Robert Beckford TV - James Tabor - Excavating the Empty Tomb TV - From Jesus to Christ: The First Christians TV - Mysteries of the Bible TV -
The first writer – Mark – was relying on hearsay. Dr Robert Beckford, Who Wrote the Bible? Channel 4 2004
If you just put the Gospels in a kind of chronological order it’s actually layered. You can just peel off the layers like a sort of forensic investigation. At the bottom you’ve got that core story of Mark – Mark was our earliest Gospel ... Matthew who writes next has ratcheted it up considerably – Pilate washes his hands; his wife has a dream; Jesus is a righteous man; don’t bother him. And the Jews take on the guilt. And then you go to Luke – it’s the Mark story but it’s amped up, and it’s getting louder and louder. And the basic idea is Pilate was just an innocent bystander, an unnecessary part of the story. And then John – he has them almost having a philosophical discussion. We are removing completely I think out of the realm of just straight history. Professor James Tabor
The last twelve verses were never part of the original Gospel of Mark ... verses 9 through 20 – or the long ending as it’s called – radically break the train of thought at verse 8 ... The writing style of the Long Ending isn’t the same. Excavating the Empty Tomb
Reasons for rejecting Mark 16:9-20: missing from many early manuscripts; contradicts Mark as well as Matthew, Luke and John; language is foreign to the rest of Mark; obsession with belief in Jesus; Eusebius and Jerome claim it is spurious, showing up in few copies; embellishment to stories was ubiquitous in ancient times. ibid.
Mark: the first gospel has all the earmarks of a work of fiction. ibid.
How did Mark know what Jesus said [Garden of Gethsemane] if everybody was asleep? ibid.
We will see Mark improve the scenes and motifs he copies from the Odyssey. ibid.
Mark takes Homer’s hidden identity technique to its limit. ibid.
Mark treats the Sea of Galilee as if it were the Mediterranean. ibid.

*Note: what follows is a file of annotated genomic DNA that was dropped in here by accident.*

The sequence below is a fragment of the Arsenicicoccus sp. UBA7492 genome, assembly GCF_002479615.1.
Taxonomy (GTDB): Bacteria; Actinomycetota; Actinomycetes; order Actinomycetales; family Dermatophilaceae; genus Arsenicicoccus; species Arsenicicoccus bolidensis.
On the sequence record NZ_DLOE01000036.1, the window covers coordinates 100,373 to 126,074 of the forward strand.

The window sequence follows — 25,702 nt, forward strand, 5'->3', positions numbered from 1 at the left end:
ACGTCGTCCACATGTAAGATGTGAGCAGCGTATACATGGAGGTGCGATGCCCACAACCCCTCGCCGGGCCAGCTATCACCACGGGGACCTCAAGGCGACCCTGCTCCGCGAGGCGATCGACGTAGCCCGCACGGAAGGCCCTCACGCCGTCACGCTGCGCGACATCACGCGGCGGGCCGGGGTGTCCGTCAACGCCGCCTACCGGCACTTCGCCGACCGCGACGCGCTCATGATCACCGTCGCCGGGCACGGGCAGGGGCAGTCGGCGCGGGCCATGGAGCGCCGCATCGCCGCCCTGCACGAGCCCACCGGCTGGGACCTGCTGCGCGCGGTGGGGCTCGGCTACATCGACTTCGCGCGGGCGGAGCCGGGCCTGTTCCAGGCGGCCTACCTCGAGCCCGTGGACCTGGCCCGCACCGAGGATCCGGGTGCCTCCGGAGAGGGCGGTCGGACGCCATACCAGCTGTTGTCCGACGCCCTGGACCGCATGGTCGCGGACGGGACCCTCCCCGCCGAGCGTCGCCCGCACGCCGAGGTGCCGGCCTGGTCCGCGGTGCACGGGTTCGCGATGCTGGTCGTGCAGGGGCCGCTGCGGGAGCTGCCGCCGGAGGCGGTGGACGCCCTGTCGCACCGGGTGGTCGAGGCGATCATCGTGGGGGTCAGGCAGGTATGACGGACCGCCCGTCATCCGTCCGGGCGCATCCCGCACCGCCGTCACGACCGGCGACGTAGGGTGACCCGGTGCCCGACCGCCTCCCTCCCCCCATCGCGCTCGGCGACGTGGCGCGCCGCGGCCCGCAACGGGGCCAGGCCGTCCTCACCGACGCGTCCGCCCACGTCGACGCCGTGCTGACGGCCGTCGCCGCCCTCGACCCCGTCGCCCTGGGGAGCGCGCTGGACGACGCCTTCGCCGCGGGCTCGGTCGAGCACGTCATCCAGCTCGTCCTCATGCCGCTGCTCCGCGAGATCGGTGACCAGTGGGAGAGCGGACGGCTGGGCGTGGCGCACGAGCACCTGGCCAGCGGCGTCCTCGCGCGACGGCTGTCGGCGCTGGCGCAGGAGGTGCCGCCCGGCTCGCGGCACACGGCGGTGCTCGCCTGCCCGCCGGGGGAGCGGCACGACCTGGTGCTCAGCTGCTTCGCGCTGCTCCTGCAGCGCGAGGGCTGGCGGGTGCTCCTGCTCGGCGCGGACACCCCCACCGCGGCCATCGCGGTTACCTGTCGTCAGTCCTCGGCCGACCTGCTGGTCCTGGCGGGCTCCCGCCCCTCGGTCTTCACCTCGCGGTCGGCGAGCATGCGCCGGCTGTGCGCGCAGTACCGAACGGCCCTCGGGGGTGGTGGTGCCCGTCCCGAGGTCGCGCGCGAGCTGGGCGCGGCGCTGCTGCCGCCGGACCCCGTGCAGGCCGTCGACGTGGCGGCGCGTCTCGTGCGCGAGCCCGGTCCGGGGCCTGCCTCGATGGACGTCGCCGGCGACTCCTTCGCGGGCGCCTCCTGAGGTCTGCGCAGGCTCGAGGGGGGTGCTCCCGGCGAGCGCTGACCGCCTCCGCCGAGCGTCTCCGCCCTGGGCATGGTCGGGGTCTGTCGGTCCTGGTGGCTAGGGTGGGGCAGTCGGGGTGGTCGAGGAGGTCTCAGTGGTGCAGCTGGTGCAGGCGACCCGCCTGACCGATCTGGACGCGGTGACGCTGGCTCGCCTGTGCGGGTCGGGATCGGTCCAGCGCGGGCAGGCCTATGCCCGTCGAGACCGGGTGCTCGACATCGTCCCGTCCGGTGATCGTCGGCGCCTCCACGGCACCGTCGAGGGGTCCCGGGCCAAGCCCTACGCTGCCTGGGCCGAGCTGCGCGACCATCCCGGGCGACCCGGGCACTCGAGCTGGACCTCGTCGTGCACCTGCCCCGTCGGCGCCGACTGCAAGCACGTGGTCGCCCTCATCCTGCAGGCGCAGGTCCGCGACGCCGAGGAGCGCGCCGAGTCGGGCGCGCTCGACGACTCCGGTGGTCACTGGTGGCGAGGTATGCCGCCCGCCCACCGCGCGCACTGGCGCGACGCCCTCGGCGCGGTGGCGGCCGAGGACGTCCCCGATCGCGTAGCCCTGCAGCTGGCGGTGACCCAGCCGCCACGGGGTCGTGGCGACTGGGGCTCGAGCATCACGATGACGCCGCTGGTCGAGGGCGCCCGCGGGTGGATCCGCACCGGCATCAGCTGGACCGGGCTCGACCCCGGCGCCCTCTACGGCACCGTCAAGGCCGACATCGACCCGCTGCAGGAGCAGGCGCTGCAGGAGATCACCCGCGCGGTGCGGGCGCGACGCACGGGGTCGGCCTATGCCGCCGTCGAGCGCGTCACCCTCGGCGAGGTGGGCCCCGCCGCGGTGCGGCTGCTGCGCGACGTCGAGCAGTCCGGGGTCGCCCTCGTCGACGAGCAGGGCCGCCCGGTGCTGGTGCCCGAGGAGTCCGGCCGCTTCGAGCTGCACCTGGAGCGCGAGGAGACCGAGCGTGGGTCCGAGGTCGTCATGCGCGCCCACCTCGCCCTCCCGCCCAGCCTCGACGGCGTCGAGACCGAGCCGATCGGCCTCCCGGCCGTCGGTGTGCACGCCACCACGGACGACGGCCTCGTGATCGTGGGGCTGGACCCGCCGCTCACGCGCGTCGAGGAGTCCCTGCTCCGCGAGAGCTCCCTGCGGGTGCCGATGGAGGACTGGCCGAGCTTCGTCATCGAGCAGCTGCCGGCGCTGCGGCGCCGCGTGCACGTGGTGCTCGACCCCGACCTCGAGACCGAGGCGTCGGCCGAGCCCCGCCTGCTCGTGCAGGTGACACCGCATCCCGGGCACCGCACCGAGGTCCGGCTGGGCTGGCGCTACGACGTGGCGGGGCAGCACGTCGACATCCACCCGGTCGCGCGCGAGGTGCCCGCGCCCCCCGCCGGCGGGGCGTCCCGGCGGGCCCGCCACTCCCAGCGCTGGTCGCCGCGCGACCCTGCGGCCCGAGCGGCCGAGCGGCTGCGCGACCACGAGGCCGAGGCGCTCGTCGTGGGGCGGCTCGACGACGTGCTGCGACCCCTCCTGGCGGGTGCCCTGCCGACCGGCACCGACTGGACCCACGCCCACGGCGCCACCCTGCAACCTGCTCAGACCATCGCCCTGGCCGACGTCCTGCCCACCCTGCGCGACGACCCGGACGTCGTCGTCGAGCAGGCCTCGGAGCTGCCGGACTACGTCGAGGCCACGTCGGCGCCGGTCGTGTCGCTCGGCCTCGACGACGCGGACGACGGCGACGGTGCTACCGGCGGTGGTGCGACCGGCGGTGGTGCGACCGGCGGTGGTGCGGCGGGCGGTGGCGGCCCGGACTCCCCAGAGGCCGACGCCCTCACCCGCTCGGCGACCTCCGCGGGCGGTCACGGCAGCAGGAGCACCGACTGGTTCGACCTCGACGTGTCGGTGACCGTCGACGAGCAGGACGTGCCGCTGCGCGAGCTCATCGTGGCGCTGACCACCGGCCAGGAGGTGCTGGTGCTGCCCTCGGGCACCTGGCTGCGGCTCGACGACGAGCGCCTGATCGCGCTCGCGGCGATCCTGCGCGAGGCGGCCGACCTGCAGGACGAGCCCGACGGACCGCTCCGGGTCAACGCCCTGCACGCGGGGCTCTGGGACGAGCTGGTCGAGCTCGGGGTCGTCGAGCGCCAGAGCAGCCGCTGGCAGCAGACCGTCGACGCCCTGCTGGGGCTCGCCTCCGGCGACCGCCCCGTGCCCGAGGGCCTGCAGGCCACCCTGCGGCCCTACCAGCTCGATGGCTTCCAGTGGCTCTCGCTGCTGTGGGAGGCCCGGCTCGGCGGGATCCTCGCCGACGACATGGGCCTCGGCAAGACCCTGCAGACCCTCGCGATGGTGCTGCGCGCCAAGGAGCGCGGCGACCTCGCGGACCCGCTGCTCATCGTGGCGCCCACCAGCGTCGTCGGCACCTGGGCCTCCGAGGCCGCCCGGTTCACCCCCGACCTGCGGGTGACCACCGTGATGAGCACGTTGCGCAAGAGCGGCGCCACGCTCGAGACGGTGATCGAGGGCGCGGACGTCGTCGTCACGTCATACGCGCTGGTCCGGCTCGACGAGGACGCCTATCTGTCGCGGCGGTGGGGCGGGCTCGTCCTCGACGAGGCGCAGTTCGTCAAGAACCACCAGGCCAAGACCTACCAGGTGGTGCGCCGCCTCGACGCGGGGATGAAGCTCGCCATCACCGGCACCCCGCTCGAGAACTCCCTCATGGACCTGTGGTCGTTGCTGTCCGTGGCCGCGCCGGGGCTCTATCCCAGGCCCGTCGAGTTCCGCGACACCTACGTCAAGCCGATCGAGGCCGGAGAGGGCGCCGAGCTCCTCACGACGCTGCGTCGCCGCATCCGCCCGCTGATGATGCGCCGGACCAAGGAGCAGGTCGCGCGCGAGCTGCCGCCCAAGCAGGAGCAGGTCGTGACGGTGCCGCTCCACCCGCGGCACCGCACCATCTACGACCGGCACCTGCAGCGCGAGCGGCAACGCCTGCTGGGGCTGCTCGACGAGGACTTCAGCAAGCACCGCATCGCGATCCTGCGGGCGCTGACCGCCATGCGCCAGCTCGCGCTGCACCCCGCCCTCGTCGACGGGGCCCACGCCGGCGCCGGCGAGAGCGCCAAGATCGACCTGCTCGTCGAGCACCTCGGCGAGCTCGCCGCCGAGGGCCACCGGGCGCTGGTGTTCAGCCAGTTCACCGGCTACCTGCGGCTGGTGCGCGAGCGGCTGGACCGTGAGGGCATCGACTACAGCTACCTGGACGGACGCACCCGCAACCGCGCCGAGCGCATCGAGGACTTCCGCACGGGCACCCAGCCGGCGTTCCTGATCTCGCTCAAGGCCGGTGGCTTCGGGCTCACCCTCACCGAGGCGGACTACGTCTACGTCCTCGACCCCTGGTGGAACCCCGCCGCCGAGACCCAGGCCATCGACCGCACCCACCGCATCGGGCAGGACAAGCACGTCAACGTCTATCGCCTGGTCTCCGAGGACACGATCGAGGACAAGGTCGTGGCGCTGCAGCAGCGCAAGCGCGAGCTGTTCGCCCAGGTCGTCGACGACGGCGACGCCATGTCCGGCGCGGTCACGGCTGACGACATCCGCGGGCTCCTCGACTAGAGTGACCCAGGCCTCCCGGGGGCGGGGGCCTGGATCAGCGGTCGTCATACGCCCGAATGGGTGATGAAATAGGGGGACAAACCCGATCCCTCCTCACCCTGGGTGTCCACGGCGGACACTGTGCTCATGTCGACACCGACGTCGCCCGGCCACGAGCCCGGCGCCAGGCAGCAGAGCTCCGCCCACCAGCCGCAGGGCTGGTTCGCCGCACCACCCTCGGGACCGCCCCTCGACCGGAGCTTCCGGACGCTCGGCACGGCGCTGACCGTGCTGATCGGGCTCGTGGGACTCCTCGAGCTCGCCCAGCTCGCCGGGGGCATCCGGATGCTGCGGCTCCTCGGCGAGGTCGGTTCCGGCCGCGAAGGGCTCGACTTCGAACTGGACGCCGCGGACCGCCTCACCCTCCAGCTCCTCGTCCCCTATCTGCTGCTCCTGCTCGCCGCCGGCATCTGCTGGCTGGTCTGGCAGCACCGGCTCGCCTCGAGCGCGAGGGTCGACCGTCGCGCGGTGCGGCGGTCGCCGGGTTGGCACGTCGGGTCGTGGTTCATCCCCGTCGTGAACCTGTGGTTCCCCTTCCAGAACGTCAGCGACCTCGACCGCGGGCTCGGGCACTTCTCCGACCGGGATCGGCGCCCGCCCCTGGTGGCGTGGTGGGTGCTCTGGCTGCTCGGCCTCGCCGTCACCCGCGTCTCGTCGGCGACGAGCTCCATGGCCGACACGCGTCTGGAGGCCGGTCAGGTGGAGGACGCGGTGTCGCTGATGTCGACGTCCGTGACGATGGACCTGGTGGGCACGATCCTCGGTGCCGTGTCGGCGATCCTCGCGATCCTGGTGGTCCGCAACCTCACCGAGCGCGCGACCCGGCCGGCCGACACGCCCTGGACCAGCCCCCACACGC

A woman meets a stranger; the stranger is recognised; some liquid is spilled; the woman anoints the hero; the scene shifts immediately to the hero’s enemies [Homer cf. Mark]. ibid.
Was Mark casting James and John as a Christianised version of Castor and Polydeuces? ibid.
Mark 13:30: I tell you the truth, this generation will certainly not pass away until all these things have happened. ibid.
Verses 9-20 of chapter 16 [Mark] were a later addition to the story. ibid.
There was never a Jesus of Nazareth at all. As I’ve intimated thus far in this series, the historical Jesus did not exist until Mark brought him down to Earth in his Homeric allegory written sometime shortly after the destruction of the Jewish temple in 70 C.E. and only after the Gospel story gained wide circulation in the 2nd century did the absences ... become problematic for the Church fathers. ibid.
In Mark what does set Jesus apart is that he is a peculiar kind of miracle worker. In one case he has to attempt the miracle twice to get it right. And at another time he can’t perform miracles at all. From Jesus to Christ: The First Christians III, PBS 1998
Mark was the first to write the story of the life of Jesus. He took disparate elements of early tradition and a few written sources. ibid.
Mark is challenging the pre-war image of Jesus as an apocalyptic figure. ibid.
The Jesus in Mark’s Gospel both reveals and conceals his true identity. A paradox scholars call the Messianic Secret. ibid.
Matthew and Luke may have copied the work of Mark. Mysteries of the Bible: Who Wrote the Bible? s3e7&8, A&E 1996